If, unlike Smythe, we take the moon-faced paramour's word for what happened to him and Judy, they were confronted by a man roughly his age who said something to Judy, causing her to scream and try to turn the car around, ultimately sending the car into the ditch. It was at this point that the MFB (also never named) got out of the vehicle, confronted the man, and was shot, causing him to pass out for 5-10 minutes. (pp. 44-45). Smythe then arrives, speaks with him for a couple of minutes, then departs to investigate the lake and the cottages, having been gone no more than five minutes. (pg. 45). When Smythe returns, he looks around Judy's body once again and instructs the wounded boy to lay in the back seat of the VW while he goes to flag down a motorist. When Smythe returns to the scene of the crime with Martin and the older hunter, the boy is in the back seat of the VW (having bled a considerable amount) and Martin finds the .25-caliber, chrome-plated, Belgian-made gun near the body. (pg. 46). Smythe deduces that the gun was purchased in Europe and that it was probably given to the girl by her husband (for protection), who visited her by hitching a ride on a U.S.-bound military plane when given leave. (pg. 48). Though it is possible that Smythe would be able to deduce the origin of the .25 caliber gun, it is harder to believe that his speculation about why it was given her or how her husband got home is correct. Unless of course Smythe is her husband and is either play-acting as a game warden or late of the military, now returned to the U.S. and employed as a game warden in civilian life. If so, many pieces fall into place. Smythe is the one that confronts Judy and the MFB in the MFB's version. Smythe has the Belgian pistol and the derringer with him, having not had the chance to give the Belgian pistol he bought in Europe to her. The MFB doesn't realize that Smythe and the person who shot him are the same because he doesn't get a good look at him and passes out. We only have Smythe's speculation that MFB didn't pass out from the gunshot, based on his flimsy assertion that he "didn't look that type." (pg. 48). But, again taking the MFB's word, he does pass out for nearly 10 minutes: sufficient time for Smythe to angrily rape and kill Judy (using the derringer) in revenge for her cheating on him. When the MFB awakes, Smythe acts as though he has just come upon the scene. This accounts for the fact that Judy's body is far away from the car and the MFB and still in the position it would have been in had she been raped and murdered in that order. It also explains why no one mentions hearing any gunshots as the closest two people were Smythe (the murderer) and the passed out MFB. Smythe places the Belgian gun near Judy's body when he returns from the lake cabins. Smythe then sneaks up on the hunters and replaces the murder weapon without the old hunter noticing its absence. The MFB certainly doesn't act as though he has just committed a murder, even saying "somebody ought to stay with Judy." (pg. 47).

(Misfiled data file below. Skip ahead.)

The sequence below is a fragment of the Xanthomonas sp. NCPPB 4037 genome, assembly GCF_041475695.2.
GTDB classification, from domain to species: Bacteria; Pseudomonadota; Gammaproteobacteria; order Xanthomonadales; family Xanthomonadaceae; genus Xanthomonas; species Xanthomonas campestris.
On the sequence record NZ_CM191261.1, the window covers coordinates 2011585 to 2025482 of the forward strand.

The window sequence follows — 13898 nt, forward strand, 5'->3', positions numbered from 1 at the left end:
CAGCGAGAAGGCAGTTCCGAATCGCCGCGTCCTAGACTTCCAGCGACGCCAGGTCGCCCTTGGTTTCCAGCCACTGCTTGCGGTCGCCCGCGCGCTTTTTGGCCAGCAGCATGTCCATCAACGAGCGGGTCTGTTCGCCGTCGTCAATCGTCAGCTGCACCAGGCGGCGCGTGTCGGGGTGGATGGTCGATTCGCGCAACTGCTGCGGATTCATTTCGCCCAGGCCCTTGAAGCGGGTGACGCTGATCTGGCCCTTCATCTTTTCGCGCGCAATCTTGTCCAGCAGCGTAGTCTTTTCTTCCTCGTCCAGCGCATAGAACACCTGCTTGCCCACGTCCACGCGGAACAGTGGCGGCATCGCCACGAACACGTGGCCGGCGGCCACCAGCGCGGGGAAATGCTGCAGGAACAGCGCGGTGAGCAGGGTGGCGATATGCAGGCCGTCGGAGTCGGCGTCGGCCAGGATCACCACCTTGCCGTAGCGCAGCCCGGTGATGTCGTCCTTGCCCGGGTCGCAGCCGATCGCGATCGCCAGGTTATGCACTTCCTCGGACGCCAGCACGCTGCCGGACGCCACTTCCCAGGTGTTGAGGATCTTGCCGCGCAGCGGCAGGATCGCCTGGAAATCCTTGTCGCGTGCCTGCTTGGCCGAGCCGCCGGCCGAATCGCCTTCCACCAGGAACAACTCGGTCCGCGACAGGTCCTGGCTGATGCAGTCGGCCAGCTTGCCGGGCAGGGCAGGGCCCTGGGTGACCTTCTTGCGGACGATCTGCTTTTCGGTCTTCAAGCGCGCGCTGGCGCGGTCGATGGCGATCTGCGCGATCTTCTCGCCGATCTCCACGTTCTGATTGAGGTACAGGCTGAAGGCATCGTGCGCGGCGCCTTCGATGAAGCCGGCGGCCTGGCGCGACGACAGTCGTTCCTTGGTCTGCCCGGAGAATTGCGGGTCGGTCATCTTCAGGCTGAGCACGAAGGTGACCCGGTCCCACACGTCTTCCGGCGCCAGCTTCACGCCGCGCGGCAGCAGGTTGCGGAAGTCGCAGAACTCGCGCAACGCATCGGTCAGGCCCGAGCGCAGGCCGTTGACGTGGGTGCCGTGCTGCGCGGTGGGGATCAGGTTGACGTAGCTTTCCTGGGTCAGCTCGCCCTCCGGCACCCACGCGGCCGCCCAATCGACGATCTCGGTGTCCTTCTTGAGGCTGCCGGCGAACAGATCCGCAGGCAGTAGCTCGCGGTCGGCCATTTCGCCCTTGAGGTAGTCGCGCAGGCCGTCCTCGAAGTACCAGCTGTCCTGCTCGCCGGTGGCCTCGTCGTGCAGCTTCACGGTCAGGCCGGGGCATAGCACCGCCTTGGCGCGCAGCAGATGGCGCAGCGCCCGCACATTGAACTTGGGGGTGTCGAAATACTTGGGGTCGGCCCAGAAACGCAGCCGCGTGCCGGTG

line of the story, "I wish I could have given it to her" might indicate a slip from Smythe, showing he wishes he would have given her a different gun than the one he did (the derringer by way of three bullets).
Other hints that Smythe is both the murderer and the husband:
The name Wilt Smythe. Smythe is derived from the Old English term meaning one who works in metal and from the Old English form of smite, which also means to strike. Wilt?
Short for Wilton. As a surname
Wilton is English deriving from an Old English wilig ‘willow’ + tun
‘enclosure’, ‘settlement’. It may also be partially derived from the Old
English wiell(a) ‘spring’, ‘stream’. Not much help there. But its diminutive, Wilt, comes from German and is a variant of the term
“wild”. It is an example of a surname
that describes the bearer or the bearer’s familial characteristics. In this case, it would refer to a person who
is extremely wild and passionate.
Thus, Wilt Smythe would be a wild,
passionate person who strikes. (!)
Judy is a diminutive form of Judith and means “praised”. It is interesting to note that it is very
close to Judas, which also means “praised”, but of course has traitorous
aspects to it as well having been borne by one Iscariot. Thus, Judy is likened to a traitor as she is
Of course name meanings could also implicate Martin, whose name is derived from the god Mars, and means "warlike".
Of course, this proposed explanation and list of ambiguities is full of holes which I am certain it won't take anyone very long to find. Some examples of still lingering questions:
of this line: “I suppose she and that fellow were driving out to one of the
summer cottages on the lake – maybe not for the reasons you would think.” What reason could it be if not for a tryst? Could it be that Judy was already dead, having been killed elsewhere (explaining the lack of blood on the wounds and no one hearing the gunshots) and was being brought to the lake for disposal by the MFB? On the way, he gets stuck, and must hastily come up with the explanation he gives to Smythe. In this version though, the MFB would have to shoot himself, but he would have no motivation if he didn't know Smythe was around and the gunshot sound problem would resurface.
So, I submit this for what it is worth, which admittedly, is probably not much. But it is interesting to think about for no other reason than "Volksweapon" is full of details that can lead the reader to concoct alternative explanations for the murder from facts peppered throughout the story. Neither "The Largest Luger" nor "The Last Casualty of Cambrai" admit of such alternative explanations in my opinion. Thus, I think at the very least, "Volksweapon" is a much more sophisticated mystery story than the previously unpublished samples from Young Wolfe and is a nascent form of the short story style he would later come to perfect.